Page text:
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‘Everyone here is my friend’

2. Rosalie Olds and “Souprano” Photo/Jane Keller Gordon

By Jane Keller Gordon, Assistant Editor

Tree of Life Photo/Jane Keller Gordon

Tree of Life
Photo/Jane Keller Gordon

Worcester – There’s nothing retiring about Rosalie Olds.

At age 90, she’s an active ceramic sculptor and art teacher, and two years ago, she became a published author.

Love and admiration filled the Great Room at The Willows at Worcester this past April 1, when about 200 people, including her three children and three of four grandchildren, gathered to celebrate Olds’ milestone 90th birthday.

Olds was one of the first residents at The Willows. She moved there in 2009 with her beloved husband Stan and their adored dog, Sarah, who is now 15. Unfortunately, her husband died the next year.

Clearly, she loves living at the Willows.

“The food is wonderful, the ambience is great. I can be with people or have privacy when I want it. I have a studio here with my kiln where I teach and work. Everyone here is my friend,” she said.

Her spacious apartment is filled with the warm colors and textures of her whimsical ceramic sculptures — some made on a potter’s wheel and others hand built. There’s a piece that’s a horse that is actually a teapot, and a three-headed swan that’s a garden seat.

It’s not a surprise that many of Olds’ pieces have an animal theme; she wanted to be a veterinarian. Raised in the Bronx, she went to the University of Iowa, hoping to achieve that goal.

“If you wanted to go to veterinary school back then, there were very few options. I was accepted into the program, but I lost my spot to a veteran. I ended up majoring in zoology and minored in art,” she said.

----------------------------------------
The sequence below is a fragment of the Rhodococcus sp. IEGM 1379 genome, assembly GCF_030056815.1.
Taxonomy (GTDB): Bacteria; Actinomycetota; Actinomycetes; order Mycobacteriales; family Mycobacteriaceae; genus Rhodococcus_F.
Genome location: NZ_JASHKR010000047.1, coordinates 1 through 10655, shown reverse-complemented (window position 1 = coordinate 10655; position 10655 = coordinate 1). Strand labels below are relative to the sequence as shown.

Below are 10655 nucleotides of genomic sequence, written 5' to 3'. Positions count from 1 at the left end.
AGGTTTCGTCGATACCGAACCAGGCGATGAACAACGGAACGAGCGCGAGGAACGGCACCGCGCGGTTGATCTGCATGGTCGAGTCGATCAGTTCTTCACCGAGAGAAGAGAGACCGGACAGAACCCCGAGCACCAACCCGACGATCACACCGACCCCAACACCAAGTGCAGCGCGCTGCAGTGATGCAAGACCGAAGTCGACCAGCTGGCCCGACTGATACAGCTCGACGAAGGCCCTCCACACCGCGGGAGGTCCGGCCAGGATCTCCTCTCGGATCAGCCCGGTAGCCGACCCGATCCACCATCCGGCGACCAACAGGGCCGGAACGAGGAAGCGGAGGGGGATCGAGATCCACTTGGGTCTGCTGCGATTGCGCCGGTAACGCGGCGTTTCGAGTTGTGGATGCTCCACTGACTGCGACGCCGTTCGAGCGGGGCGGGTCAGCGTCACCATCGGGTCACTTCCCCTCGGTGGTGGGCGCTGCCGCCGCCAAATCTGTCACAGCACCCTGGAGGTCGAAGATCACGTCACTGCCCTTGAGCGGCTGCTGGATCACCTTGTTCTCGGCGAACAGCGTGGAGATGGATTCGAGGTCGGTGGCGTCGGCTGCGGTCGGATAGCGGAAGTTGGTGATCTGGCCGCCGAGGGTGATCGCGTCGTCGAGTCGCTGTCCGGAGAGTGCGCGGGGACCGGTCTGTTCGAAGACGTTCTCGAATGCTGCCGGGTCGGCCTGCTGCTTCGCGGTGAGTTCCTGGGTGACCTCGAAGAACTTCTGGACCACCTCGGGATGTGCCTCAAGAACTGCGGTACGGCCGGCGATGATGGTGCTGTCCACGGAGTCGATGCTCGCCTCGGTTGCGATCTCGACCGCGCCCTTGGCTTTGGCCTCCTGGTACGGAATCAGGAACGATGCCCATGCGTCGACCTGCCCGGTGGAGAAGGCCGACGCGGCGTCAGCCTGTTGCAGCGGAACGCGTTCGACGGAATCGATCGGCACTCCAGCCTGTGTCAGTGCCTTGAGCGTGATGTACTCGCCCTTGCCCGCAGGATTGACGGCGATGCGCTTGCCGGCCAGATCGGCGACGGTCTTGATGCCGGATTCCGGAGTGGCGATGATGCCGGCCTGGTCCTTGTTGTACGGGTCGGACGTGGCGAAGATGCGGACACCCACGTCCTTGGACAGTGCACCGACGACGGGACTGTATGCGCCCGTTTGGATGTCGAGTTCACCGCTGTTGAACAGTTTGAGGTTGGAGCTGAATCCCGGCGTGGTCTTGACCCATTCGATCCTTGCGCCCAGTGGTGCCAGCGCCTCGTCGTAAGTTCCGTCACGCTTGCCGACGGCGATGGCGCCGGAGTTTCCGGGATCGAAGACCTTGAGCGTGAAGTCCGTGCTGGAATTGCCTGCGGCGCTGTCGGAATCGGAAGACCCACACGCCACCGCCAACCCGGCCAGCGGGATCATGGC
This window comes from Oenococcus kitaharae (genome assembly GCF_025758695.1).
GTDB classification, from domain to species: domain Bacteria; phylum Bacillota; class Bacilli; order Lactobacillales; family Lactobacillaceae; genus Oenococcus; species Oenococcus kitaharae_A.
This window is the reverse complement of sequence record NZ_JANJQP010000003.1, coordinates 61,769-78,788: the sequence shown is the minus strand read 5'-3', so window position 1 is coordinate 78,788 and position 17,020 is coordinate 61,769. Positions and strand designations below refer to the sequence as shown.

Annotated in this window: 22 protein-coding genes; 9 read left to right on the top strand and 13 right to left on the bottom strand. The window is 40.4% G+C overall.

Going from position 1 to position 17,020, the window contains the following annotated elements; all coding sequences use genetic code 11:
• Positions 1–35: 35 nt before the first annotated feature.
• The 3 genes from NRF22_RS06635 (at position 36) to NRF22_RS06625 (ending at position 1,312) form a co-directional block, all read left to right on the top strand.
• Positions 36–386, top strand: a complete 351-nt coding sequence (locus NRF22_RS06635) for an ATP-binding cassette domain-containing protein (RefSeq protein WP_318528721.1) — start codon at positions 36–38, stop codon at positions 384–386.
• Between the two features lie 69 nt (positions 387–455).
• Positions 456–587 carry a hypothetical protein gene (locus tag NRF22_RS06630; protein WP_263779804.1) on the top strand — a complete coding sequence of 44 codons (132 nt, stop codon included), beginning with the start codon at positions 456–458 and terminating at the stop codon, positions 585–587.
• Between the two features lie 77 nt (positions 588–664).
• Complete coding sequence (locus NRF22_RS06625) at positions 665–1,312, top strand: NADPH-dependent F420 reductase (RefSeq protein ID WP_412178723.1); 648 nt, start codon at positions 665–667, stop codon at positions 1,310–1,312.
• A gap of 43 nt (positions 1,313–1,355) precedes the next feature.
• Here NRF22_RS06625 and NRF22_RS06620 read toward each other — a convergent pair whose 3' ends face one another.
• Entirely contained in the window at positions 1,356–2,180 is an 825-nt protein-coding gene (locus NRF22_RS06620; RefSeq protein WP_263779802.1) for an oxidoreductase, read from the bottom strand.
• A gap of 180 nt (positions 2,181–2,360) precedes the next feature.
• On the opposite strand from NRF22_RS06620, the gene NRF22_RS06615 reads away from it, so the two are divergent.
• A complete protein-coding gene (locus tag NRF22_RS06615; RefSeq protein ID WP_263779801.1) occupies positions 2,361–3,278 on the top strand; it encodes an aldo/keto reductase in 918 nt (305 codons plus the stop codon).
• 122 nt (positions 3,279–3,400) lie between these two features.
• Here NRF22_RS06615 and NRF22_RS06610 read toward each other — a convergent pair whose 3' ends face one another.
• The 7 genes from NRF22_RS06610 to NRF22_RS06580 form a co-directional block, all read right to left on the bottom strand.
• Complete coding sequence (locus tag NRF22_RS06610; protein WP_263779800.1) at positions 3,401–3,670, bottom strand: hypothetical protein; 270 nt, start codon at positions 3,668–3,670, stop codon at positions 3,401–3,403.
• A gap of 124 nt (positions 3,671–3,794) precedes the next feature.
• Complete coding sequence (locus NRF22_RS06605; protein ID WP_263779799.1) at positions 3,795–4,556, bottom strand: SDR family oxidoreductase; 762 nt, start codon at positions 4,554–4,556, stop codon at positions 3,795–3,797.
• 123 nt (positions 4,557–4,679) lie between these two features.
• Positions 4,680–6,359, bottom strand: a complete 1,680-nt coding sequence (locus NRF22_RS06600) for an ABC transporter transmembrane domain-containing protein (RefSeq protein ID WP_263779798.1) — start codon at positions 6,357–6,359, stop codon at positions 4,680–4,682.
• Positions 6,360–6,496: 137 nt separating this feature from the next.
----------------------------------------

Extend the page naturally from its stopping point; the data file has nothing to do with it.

Rosalie Olds and “Sarah” Photo/Jane Keller Gordon

Rosalie Olds and “Sarah”
Photo/Jane Keller Gordon

In addition to her studies, Olds met her husband of 58 years in Iowa, where he was a master’s student in actuarial science. They married and eventually moved to Worcester in 1957 when Stan was hired by what is now Hanover Insurance.

Olds said that sculpture entered her life when she decided to craft centerpieces for her son’s bar mitzvah.

What really made a difference for her was walking through the doors of the Worcester Center for Crafts. She honed her skills through lessons, and transitioned into a 40-year career in teaching there and at the Worcester Jewish Community Center (Worcester JCC).

She set up a large studio in her home, and passed on her artistic ability to her children: Claudia Olds Goldie is an award-winning sculptor; Leslie Blank is a graphic designer; and Guy Olds, who is now in real estate, was a cinematographer.

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